US must now move quickly to reseal the Iran nuclear deal

In an important breakthrough, indirect negotiations are to begin between the US and Iran to revive the 2015 Iran nuclear deal. It will be recalled that former president Donald Trump had pulled the US out of the accord in 2018 as part of his so-called maximum pressure campaign to compel Iran to agree to new terms and conditions. This of course was totally unacceptable to Iran which saw the US manoeuvre as completely illegal – and rightly so. After all, Iran had abided by all the stipulations of the deal and subjected itself to the most stringent nuclear inspections in history. But Trump, in order to help his Middle Eastern friends Israel and Saudi Arabia, unilaterally withdrew from the accord and reimposed sanctions on Iran.

Which was patently unfair and particularly harsh for Iran in light of the Covid-19 pandemic. In fact, the crippling economic sanctions meant that Iran couldn’t fully use its own resources to boost its fight against Covid. In that sense, the sanctions hit ordinary Iranian people and denied them access to badly needed medical resources and essentials. This was a huge injustice and it was hoped that the Biden administration would quickly reverse the Trump-era approach. After all, Biden himself had criticised the Trump decision to pull out of the Iran nuclear deal before he became president and had indicated his desire to bring the US back to the accord as a presidential candidate.

But a strange sort of situation prevailed in the early weeks of the Biden administration when Washington seemed to be in no hurry to return to the deal. In fact, Team Biden strangely indicated that Iran would have to return to compliance first – Tehran had rescinded some of its commitments as a response to the Trump measures as per the provisions of the deal itself. Biden himself hinted at this in an interview. But this was bizarre as it was the US that had broken its commitments to the deal in 2018, not Iran. So asking Tehran to return to full compliance first as a pre-condition for Washington to return to the accord was ridiculous.

Thankfully, better sense appears to be prevailing although some tricky negotiations lie ahead. The US wants a choreographed, step-by-step process that will eventually lead to mutual compliance. It also wants to negotiate with Iran to extend the time limitations in the deal and simultaneously constrain Tehran’s missile programme. But the Iranians have made it clear that they want a one-shot lifting of all US sanctions. Plus, there is the issue of the upcoming presidential elections in Iran in June, which means that the two sides don’t have much time to settle the matter before the Iranian polls complicate things.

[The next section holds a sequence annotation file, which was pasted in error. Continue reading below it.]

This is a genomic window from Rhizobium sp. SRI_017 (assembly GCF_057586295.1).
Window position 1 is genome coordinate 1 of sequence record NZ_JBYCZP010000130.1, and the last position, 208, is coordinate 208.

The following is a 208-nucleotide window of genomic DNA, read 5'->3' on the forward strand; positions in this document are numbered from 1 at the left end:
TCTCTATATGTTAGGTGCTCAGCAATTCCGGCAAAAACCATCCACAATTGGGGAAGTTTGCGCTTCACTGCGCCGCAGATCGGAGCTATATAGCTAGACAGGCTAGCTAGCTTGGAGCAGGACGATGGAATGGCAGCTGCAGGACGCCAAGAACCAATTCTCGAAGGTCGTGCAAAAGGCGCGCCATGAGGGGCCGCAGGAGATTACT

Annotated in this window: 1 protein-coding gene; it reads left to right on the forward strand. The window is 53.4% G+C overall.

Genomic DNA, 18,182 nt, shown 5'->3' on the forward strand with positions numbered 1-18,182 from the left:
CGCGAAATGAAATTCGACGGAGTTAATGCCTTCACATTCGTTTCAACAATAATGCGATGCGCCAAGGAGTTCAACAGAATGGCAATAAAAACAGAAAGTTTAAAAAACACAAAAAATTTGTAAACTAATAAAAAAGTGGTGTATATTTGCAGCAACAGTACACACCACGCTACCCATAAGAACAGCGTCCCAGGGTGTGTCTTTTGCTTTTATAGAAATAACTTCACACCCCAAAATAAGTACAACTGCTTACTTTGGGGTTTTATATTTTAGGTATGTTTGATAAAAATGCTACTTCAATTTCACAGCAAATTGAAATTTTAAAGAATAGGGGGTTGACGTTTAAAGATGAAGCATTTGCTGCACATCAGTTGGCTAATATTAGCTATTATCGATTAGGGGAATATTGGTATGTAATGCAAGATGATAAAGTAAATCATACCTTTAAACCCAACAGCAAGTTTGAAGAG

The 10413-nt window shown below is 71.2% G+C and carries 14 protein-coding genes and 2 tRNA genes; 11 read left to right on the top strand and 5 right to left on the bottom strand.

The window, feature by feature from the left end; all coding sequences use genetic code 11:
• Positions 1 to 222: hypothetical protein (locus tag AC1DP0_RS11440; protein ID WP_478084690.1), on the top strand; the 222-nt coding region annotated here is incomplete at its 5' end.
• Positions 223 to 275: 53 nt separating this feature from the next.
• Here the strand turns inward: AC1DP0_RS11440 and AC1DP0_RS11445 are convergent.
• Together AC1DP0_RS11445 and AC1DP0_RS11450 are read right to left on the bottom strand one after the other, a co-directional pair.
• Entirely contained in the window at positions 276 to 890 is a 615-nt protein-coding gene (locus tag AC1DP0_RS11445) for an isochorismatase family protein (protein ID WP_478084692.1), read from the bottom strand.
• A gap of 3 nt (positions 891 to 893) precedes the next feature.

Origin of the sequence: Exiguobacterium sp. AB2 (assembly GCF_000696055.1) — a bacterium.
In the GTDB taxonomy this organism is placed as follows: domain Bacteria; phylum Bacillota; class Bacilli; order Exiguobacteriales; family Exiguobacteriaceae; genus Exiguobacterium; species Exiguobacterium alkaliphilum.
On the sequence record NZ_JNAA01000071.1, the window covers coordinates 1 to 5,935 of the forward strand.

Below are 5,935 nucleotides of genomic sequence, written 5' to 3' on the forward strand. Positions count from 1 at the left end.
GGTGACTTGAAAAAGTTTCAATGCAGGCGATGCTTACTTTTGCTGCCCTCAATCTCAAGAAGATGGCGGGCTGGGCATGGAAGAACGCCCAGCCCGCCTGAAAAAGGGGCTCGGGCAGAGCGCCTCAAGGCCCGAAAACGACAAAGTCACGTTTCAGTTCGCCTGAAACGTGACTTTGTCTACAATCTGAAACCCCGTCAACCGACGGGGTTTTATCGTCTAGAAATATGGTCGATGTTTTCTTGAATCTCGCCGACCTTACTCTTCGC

But as I have written before, I continue to believe that the Biden administration wants to create a balance in the Middle East between Iran and Saudi Arabia. And the US returning to the nuclear deal and lifting all sanctions on Iran is crucial to that aim. In case people have forgotten, Iran has long been a Nuclear Non-Proliferation Treaty signatory and is entitled to a civilian nuclear programme. And the 2015 nuclear deal put all Iranian nuclear facilities under 24×7 watch. What more can Iran do to allay US suspicions? The truth is that Saudi Arabia and the Israeli right-wing don’t want sanctions on Iran lifted as they fear this will provide a huge economic boost to Tehran and speed up its modernisation. And that will directly put pressure on the Saudi royal family which is trying to implement delicate socio-economic reforms in the kingdom without losing control. Meanwhile, the Israeli right-wing presents Iran as an existential threat because this helps retain its own political relevance. For, treating Iran as a pariah is the perfect way to ensure hawks remain in charge in Tehran, which the Israeli right-wing can present as a problem.

But continued unfair sanctions on Iran will only create instability in the Middle East. Iran enjoys significant strategic depth in the region and trying to curb it in this fashion will only fuel negative forces. Therefore, the US must quickly return to the nuclear deal, work out a modus vivendi with Iran and encourage dialogue between Tehran and Riyadh to dial down regional tensions. Biden has an opportunity to shine as a statesman here. He must not let this moment slip.



Views expressed above are the author’s own.


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